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Monday, December 28, 2009

Teebore's Ten Favorite Comic Book Storylines: 1-5

Continuing a look at my ten favorite comic book stories. Be sure to check out the completed list as voted on by Comics Should Be Good readers.

5. Judgment War (X-Factor v1 43-50)

X-Factor (comprised of the five original X-Men) is brought to an alien planet in which everyone has a super power and a civil war is raging between the human-looking Chosen and the monstrous-looking Rejects. Scattered and in some cases amnesiac, the team must come together and help the denizens of the planet stop Armageddon at the hands of the Celestials.

"X-Men in space" stories can be tricky; a lot of people don't like them. I do, but I'll freely admit they stray a bit far from the central themes of the X-Men's world (or do they?). This overlooked and forgotten gem is one of my favorite such stories (it cries out for a trade collection!) and a highlight of the original X-Men's run in "X-Factor". Splitting up the team (and giving various members amnesia in the process) is a standard device to introduce the alien world and it's various factions, but the length of the story (eight issues) allows for plenty of time to develop this alien culture, which helps make the main characters interaction with it seem less frivolous. The story builds to a spectacular finish in which the main characters help the alien world prevent judgment from the near-omnipotent Celestials that could doom their world in an allegory I've always enjoyed.

4. Avengers Under Siege (Avengers v1 270-277)

Baron Heinrich Zemo assembles an army of super-villains in the latest incarnation of the Masters of Evil and leads them in a systematic assault on the Avengers that ultimately ends with the Avengers defeated, crippled or captured and Zemo in control of Avengers Mansion. Only the Wasp escapes, and proceeds to assemble a rag tag team to retake the mansion and rescue their friends.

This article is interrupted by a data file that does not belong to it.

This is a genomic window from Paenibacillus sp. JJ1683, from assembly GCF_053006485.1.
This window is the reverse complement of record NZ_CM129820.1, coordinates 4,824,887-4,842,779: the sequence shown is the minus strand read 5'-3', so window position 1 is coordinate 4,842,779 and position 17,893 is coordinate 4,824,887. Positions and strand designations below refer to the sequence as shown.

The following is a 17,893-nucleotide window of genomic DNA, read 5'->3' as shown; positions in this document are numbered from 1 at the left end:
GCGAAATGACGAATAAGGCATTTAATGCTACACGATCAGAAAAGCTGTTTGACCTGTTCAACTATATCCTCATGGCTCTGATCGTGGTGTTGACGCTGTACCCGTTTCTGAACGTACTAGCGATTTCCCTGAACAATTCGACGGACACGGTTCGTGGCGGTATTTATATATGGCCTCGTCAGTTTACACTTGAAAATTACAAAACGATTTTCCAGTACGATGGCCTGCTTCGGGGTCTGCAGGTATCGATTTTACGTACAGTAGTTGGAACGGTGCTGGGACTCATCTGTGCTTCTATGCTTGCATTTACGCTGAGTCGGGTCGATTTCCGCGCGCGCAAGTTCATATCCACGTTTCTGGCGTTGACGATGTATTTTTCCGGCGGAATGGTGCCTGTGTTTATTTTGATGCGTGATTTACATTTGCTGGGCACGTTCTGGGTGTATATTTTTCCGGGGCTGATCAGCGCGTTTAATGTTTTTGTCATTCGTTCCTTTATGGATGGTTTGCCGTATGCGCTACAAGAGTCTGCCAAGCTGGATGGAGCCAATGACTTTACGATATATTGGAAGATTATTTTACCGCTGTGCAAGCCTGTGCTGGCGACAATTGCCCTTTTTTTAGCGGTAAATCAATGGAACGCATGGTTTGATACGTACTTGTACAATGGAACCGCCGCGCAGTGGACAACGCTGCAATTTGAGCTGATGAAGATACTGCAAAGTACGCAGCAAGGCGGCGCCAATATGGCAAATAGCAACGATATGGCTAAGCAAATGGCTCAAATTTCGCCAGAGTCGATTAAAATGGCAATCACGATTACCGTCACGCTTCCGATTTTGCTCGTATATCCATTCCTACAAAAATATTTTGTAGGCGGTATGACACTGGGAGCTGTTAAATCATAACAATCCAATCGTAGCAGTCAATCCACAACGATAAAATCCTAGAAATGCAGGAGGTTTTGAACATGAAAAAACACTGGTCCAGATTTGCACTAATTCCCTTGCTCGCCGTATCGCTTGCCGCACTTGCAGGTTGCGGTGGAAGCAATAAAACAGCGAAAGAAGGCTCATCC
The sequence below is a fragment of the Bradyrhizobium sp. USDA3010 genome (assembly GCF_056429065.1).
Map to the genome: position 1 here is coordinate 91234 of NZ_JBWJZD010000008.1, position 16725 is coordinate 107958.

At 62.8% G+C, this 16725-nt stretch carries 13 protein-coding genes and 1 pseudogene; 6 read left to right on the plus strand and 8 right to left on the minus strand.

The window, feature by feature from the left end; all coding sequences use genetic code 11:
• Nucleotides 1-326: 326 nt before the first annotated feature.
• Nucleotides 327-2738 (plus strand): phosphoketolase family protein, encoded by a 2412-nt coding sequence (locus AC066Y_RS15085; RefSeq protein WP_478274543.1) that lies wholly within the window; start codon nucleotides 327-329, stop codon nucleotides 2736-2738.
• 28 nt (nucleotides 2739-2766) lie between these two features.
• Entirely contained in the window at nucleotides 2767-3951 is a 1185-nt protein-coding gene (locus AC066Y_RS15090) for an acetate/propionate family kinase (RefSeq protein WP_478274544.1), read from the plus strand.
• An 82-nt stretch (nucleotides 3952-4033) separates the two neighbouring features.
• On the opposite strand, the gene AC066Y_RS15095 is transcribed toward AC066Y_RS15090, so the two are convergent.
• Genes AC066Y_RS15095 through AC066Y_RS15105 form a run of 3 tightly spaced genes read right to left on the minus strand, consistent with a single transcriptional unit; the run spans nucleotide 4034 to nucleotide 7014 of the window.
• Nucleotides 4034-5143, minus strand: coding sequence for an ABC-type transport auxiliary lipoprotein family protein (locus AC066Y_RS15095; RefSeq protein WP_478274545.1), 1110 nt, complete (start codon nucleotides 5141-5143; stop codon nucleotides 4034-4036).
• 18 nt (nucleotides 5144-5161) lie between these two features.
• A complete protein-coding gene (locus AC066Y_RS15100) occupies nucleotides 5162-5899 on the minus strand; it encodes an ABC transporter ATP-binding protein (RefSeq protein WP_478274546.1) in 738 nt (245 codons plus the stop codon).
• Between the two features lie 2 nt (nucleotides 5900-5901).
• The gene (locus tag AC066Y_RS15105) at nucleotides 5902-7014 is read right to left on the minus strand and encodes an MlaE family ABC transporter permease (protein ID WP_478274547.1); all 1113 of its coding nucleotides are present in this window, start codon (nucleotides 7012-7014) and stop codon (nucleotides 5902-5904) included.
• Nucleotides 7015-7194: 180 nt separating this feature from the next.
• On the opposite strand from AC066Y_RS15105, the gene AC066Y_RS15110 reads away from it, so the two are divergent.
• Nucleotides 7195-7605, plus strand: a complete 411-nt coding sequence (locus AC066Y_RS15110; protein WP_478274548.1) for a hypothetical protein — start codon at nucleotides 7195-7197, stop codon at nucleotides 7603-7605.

Roger Stern's run on "Avengers" is one of my all time favorites, and in a run loaded with great stories, "Under Siege" is the best. It succeeds because it asks not one but two questions that leave you wondering "how the hell with they pull that off?" First, we wonder how exactly Zemo will defeat the Avengers and then, with Zemo triumphant, we wonder how Wasp will overcome a Masters of Evil team that defeated some of the most powerful Avengers. Watching both those scenarios unfold, the Avengers darkest hour and thus their greatest comeback, is what makes this story great. Also, one of Sterns lasting contributions to the Avengers' mythos was elevating Wasp from the simplistic and flighty socialite of the 60s to an interesting and well rounded character, and this story is the zenith of that development as Wasp overcomes insurmountable odds to retake the mansion and defeat Zemo.

3. Batman: Year One (Batman 404-407)

This noir-ish story retells Batman's origin as Bruce Wayne returns to Gotham after studying abroad, determined to wage a war on crime. It chronicles his development of Batman as a means to strike fear into the hearts of criminals and his attempts to shut down the Falcone crime family's influence in Gotham. At the same time, it follows a young Lt. James Gordon, newly transferred to Gotham, as he attempts to deal with the rampant corruption in the police force and the emerging presence of a strangely-dressed vigilante.